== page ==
Poll: Catching criminals is fine, but don't use drones for speeding tickets, Americans say
The FAA says many universities, companies and government organizations are developing and producing 155 drone designs.
June 13th, 2012
02:30 PM ET

Poll: Catching criminals is fine, but don't use drones for speeding tickets, Americans say

Go ahead and use drones to track down criminals, to combat illegal immigration or for search-and-rescue missions. But to issue traffic citations?

No way, say Americans.

A recent Monmouth University poll showed there was overwhelming support for using unmanned aircraft in a variety of circumstances, but routine police work was not one of them.

Fewer than a quarter of the 1,708 adults surveyed last week said they would OK the use of drones to issue speeding tickets. Sixty-seven percent said they opposed the idea, and 10% had no opinion. The poll has a margin of error of plus or minus 2.4 percentage points (view a PDF here).

Compare that with the approval ratings for other drone applications: illegal immigration (64%), rescue missions (80%) and locating criminals (67%). The poll also indicates that 64% of Americans would be concerned about their privacy if U.S. law enforcement agencies began using drones with high-tech cameras.

Under the FAA Modernization and Reform Act, which President Barack Obama signed in February, the Federal Aviation Administration is charged with developing a plan “for the safe integration of civil unmanned aircraft systems into the national airspace system as soon as practicable, but not later than September 30, 2015.”

The act is in response to the strict FAA regulations on drone use. It loosens those restrictions, allowing many government agencies to get swifter FAA permission to operate the unmanned aerial vehicles. It also allows any "government public safety agency to operate unmanned aircraft weighing 4.4 pounds or less," if certain criteria are met.

The FAA has authorized drone use for dozens of entities, including more than 20 universities, the U.S. military, local police forces, the FBI, NASA and the U.S. departments of Agriculture, Interior and Energy.

Drone uses vary greatly, according to an FAA document issued in March that outlines how drones will be used in six test ranges.

Not only can their objectives encompass everything from surveillance to searches to air quality testing, they can take many forms. Wingspans range from 6 inches to 240 feet. Weights run the gamut from 4 ounces to 16 tons.

"One thing they have in common is that their numbers and uses are growing dramatically. In the United States alone, approximately 50 companies, universities and government organizations are developing and producing some 155 unmanned aircraft designs,” according to the FAA.

The agency says it will select the test ranges in late 2012, with the first location becoming operational in 2013. The FAA currently has a test site at New Mexico State University, which it’s been using since June 2011.

There have been few incidents with domestic drone use, aside from an accident this month when a $176 million Navy RQ-4A Global Hawk went down in a marsh outside Salisbury, Maryland.

Outside the U.S., however, there has been widespread opposition to American reliance on drones to take out terrorists. A recent Pew Research Center poll showed that the U.S. was the only country among 20 surveyed that approved of using drones to kill extremist leaders in countries such as Pakistan, Yemen and Somalia.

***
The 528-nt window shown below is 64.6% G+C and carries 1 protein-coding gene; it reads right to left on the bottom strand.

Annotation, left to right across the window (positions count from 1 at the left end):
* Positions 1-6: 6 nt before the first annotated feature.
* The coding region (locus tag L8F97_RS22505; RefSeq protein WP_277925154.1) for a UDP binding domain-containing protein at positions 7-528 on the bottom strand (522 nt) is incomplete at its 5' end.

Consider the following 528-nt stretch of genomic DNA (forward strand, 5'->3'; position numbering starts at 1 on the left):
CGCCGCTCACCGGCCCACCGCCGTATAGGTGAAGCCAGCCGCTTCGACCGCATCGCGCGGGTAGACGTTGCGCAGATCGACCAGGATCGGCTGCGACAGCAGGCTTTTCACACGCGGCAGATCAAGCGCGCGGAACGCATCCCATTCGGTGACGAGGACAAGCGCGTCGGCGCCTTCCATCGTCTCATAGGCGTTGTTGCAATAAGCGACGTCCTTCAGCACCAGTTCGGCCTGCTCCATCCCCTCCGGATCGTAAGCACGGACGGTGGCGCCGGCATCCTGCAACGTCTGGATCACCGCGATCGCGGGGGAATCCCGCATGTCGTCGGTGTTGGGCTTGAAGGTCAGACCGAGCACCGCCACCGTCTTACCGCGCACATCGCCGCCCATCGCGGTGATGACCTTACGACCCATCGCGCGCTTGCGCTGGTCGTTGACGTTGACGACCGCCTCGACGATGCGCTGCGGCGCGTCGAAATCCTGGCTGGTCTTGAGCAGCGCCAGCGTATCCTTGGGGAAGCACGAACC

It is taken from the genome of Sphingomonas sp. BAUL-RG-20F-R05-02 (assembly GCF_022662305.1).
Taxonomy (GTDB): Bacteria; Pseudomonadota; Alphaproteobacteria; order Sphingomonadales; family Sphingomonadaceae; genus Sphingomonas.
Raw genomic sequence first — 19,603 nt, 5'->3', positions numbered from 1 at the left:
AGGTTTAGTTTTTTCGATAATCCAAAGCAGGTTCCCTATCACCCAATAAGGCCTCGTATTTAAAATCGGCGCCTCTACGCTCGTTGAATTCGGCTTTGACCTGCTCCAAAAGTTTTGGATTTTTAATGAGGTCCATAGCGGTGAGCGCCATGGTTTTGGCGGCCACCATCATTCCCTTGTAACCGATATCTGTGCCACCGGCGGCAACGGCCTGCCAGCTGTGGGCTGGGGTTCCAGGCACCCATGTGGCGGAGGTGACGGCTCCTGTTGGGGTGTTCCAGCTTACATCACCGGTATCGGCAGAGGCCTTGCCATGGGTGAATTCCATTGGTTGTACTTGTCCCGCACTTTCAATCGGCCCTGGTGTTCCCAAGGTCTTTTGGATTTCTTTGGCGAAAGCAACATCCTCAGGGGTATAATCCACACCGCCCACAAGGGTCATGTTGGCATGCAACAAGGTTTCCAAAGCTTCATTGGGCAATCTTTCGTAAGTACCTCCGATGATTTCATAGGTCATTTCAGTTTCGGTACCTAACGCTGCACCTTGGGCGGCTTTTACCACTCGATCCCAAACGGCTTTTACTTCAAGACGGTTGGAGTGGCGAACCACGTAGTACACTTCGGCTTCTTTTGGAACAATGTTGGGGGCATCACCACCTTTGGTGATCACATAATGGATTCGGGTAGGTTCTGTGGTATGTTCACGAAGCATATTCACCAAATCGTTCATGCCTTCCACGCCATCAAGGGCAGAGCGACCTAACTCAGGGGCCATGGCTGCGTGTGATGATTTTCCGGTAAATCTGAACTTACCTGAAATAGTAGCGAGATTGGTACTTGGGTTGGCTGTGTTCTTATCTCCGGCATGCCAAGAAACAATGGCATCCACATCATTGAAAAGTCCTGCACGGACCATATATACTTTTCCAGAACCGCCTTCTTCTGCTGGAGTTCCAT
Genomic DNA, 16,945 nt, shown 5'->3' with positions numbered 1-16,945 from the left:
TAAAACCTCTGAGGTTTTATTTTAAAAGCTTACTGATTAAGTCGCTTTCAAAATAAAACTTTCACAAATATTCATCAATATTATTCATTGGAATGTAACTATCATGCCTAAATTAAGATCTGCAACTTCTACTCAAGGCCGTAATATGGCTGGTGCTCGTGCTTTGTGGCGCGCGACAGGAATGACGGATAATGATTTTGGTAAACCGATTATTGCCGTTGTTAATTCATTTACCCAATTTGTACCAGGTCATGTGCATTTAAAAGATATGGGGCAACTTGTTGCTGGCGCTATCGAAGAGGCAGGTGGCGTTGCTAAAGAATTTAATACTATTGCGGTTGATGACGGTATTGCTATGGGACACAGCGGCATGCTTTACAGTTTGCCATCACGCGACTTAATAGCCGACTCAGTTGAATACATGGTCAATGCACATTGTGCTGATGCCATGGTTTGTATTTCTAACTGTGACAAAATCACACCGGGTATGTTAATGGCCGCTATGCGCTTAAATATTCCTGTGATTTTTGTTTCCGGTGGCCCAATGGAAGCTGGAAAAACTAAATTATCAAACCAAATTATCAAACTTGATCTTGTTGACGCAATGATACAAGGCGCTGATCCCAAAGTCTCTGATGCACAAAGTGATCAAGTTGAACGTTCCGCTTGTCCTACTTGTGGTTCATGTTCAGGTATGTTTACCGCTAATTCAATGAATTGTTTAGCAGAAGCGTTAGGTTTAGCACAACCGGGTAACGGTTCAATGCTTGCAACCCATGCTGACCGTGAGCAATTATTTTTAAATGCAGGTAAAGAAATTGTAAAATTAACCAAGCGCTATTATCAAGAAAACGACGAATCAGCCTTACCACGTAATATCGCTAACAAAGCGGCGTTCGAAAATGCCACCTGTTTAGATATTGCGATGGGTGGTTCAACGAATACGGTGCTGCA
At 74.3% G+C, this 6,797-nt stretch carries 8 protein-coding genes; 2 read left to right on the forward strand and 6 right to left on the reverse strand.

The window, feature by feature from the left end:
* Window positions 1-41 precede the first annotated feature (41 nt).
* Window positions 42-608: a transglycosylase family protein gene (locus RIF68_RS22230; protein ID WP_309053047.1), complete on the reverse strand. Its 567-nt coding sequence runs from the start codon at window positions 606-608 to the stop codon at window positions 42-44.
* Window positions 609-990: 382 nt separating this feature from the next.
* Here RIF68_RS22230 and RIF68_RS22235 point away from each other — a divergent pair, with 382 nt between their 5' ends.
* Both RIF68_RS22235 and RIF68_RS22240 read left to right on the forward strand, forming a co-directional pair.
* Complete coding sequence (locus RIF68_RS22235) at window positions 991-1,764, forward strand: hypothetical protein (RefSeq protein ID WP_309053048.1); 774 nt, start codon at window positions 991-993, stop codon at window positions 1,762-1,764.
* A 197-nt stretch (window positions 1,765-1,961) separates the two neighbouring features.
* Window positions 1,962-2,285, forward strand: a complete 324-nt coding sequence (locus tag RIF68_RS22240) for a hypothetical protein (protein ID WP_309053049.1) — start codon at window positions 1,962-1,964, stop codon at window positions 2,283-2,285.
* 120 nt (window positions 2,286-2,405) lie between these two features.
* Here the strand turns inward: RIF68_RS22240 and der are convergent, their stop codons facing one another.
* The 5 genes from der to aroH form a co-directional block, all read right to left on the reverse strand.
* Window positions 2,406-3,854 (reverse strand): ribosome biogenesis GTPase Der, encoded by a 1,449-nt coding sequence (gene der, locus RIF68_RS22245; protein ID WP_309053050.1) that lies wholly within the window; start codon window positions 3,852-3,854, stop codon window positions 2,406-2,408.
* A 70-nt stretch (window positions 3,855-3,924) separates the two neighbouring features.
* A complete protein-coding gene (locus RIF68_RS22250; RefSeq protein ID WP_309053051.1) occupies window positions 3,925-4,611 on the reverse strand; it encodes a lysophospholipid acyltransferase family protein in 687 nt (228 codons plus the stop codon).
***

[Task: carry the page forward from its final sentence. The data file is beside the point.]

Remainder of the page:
Sixty-two percent of Americans approved of the strikes. The only country with an approval rate rivaling the U.S. was Britain with 44% (47% disapproved). Approval ratings for the other 18 countries ranged from 5% in Greece to 38% in Germany.

A separate Pew survey in Pakistan showed equally ardent opposition, with 58% of those surveyed saying the strikes were unnecessary, 58% saying they are conducted without government approval and 93% saying the attacks kill too many innocent people.

In an April letter to the FAA’s acting administrator, Michael Huerta, the chairmen of the Congressional Bipartisan Privacy Caucus said they had numerous concerns about how the drones would be used.

While lauding the benefits of deploying drones in U.S. airspace – including for “spotting wildfires and assessing natural disasters” – Reps. Ed Markey, D-Massachusetts, and Joe Barton, R-Texas, said “there is also the potential for drone technology to enable invasive and pervasive surveillance without adequate privacy protections."

“Many drones are designed to carry surveillance equipment, including video cameras, thermal imagers, radar and wireless network ‘sniffers,’ ” the representatives wrote. “The surveillance power of drones is amplified when the information from on-board sensors is used in conjunction with facial recognition, behavior analysis, license plate recognition or any other system than can identify and track individuals as they go about their daily lives.”

The congressmen closed by asking several questions. Among them: How does the FAA grant temporary licenses? Who has been certified in the past? Have any applications been denied, and if so, why? Is the public notified about where the drones are used? Who operates the drones? What data are collected? How does the FAA plan to make its drone use transparent?

The American Civil Liberties union also chimed in last year, saying that as drones become increasingly cheaper, law enforcement would ramp up its use of the technology, according to the December report, “Protecting Privacy From Aerial Surveillance: Recommendations for Government Use of Drone Aircraft.”

In the report, the watchdog group said drone usage should be limited to instances in which police believe they can collect evidence on a specific crime. If the drone will intrude on someone’s privacy, police should be required to obtain a warrant. There should also be restrictions on storing images of people, the ACLU said.

If the FAA cannot ensure people’s privacy, Congress should take action, the report demanded.

“The deployment of drone technology domestically could easily lead to police fishing expeditions and invasive, all-encompassing surveillance that would seriously erode the privacy that we have always had as Americans,” attorney Catherine Crump, one of the report’s co-authors, said.

In February, as the Senate considered HR 658 (the would-be FAA Modernization and Reform Act), the ACLU warned that Congress was trying to “fast-track domestic drone use” at the expense of Americans’ privacy.